In my first book I document times of emotional perceptual difficulty either displaying an emotion and not connecting its own context or significance (such as crying from an emotive reason for example but not “naming” the reason or reasons behind it) or having delayed emotional perception which means a situation could be happening on a constant basis and it could take me years to filter how “I” felt about it like a wave of raw emotion hitting me all at once, in my teenager years I feel as if being “attacked” by my own emotions hitting my arms and legs, tensing my face and knuckling the temples of my head.

Emotional regulation

Regulating ones mood I have found to be difficult because the “origin” or “starting point “may take to time to be seen, understood and processed within the significance of the “self” and then the “other” (if other specific parties are involved) this loop once stared may well be overwhelming so the filtering starts on a difficult level now understanding and significance come into play.

Somatisation disorder

DSM-IV-TR
The DSM-IV-TR diagnostic criteria are:
• A history of somatic complaints over several years, starting prior to the age of 30.
• Such symptoms cannot be fully explained by a general medical condition or substance use OR, when there is an associated medical condition, the impairments due to the somatic symptoms are more severe than generally expected.
• Complaints are not feigned as in malingering or factitious disorder.

This has manifested itself in many different forms over the years it could be a headache, stomach ache, back pain, limb tenderness the list goes on but it seems to have running theme within my “decoding of emotions” with the death of my dog recently I started to have what I perceived as a toothache this pain last for well over three months (have problems with perceiving pain and trauma) I recently went to the dentist for a check-up and low and behold the wisdom tooth which I thought was “decayed” was healthy and no problems persisted.

Days after the dentist appointment the “pain” disappeared – I believe there is a connection between personality types, my emotional perception, and mood management and somatisation disorder and how I deal with grief and deep emotional states.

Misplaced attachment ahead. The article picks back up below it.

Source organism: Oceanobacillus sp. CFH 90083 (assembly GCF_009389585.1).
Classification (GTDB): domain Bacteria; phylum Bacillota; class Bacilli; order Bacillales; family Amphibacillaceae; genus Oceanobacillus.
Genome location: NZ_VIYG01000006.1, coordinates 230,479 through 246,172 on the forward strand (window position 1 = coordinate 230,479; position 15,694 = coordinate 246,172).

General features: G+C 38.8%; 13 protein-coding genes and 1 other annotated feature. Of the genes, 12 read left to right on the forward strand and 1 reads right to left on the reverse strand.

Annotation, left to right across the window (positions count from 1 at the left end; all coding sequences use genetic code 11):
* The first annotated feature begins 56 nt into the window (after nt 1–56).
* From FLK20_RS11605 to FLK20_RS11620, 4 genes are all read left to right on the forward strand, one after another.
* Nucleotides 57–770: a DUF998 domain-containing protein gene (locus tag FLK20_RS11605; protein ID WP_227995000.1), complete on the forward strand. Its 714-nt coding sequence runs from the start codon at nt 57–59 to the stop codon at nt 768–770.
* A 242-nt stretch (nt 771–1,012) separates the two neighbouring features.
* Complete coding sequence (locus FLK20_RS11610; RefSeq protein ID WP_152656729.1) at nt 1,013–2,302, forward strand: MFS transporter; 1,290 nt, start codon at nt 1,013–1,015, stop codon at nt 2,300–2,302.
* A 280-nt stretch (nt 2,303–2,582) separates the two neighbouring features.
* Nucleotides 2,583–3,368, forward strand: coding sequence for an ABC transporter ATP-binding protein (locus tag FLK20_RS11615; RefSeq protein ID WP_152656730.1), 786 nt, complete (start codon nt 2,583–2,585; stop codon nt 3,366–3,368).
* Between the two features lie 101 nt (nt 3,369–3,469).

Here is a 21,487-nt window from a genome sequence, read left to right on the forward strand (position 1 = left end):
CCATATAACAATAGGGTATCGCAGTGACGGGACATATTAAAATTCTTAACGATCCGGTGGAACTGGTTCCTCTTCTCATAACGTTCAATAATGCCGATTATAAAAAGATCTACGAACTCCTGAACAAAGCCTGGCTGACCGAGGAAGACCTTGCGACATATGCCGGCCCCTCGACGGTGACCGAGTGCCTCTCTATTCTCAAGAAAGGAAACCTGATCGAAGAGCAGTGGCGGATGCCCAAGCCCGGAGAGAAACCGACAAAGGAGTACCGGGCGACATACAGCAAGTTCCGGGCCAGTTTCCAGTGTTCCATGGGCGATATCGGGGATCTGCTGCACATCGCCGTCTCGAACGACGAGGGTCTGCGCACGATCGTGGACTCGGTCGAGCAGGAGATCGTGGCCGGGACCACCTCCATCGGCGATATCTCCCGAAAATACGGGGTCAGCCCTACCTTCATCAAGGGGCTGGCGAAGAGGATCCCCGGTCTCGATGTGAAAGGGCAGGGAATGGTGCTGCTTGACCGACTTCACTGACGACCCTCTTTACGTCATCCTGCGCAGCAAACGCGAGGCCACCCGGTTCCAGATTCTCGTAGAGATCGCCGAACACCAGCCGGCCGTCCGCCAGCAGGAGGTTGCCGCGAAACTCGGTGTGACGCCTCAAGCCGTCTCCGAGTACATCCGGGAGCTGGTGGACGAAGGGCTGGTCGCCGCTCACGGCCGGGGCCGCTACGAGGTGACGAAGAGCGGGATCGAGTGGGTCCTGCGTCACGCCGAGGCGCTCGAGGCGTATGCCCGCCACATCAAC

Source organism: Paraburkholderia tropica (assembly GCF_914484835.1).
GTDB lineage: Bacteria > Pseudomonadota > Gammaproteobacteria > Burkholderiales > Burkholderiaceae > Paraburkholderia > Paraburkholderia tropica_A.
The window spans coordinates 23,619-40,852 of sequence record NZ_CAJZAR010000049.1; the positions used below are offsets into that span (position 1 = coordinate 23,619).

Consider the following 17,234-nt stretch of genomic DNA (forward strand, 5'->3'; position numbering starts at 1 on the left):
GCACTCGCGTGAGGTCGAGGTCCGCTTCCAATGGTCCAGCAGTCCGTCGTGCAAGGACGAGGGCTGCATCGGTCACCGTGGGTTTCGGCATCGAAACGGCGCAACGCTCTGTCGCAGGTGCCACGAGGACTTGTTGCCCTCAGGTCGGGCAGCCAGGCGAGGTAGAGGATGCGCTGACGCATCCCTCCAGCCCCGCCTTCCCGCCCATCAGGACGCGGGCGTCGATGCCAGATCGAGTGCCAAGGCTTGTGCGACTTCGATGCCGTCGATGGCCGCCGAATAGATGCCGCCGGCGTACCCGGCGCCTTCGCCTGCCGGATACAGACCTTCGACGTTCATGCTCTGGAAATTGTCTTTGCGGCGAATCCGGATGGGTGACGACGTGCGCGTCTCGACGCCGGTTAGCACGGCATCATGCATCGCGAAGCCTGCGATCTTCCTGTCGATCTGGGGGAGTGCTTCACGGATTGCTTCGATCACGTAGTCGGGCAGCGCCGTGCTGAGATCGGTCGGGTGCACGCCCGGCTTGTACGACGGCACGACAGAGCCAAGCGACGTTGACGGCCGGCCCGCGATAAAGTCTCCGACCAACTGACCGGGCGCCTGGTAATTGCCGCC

Emotions are human

Human beings are emotional beings and there are many different ways in which a person shall decode, evaluate, self-reference, and acknowledge and ultimately “deal” with their own emotional states is seems there are many emotional roads to Rome.

Paul Isaacs 2016


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“You” Aren’t The Centre Of Everything – Being Connected With Others

To Be Giving

The over-invested ego is one that goes through life like the sun things are always revolving around them, no sharing, no giving, no connecting what a sad life that must to be consumed by your own self importance with no room to share anything with others – let go of the ego and live a life of meaningful and noble connectedness with others.

Paul Isaacs 2016


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“Autism” what does it mean?

Note this is froDad and I Dancingm a personal perspective

When I was diagnosed with autism in 2010 one of the first things that I was told is that was still a “person” even if I didn’t the mechanics and/or “pieces” of my autism that nevertheless was a sage piece of advice that has stayed with me on a personal and professional level.

“Autism” is different for each person so here is a breakdown of the “mechanics”

  • Emotional perception (alexithymia) problems with recognising and verbalising emotional states.
  • Visual perception (visual agnosias) problems with perceiving faces, objects, reading words, colour and “sorting out my visual field into a “whole”.
  • Language processing (receptive aphasia) problems with processing and interpreting “meaning” and “significance” from language.
  • Auditory processing (auditory agnosias) problems with organising the origins of sounds.
  • Body perception (body agnosias and hemiplegia) problems with processing and perception on the right side of my body which affects coordination, problems with recognising pain, hunger and thirst.
  • Body and Movement (visuospatial dysgnosia) left-right disorientation.
  • Light Sensitivity (sensory integration disorder and related learning difficulties) problems with light creating distortions as well as dyslexia and dyscalculia.
  • “self” and “other” processing simultaneous information which requires this can be difficult.
  • Mental health and personality disorders.

 

PERSONALITY TYPES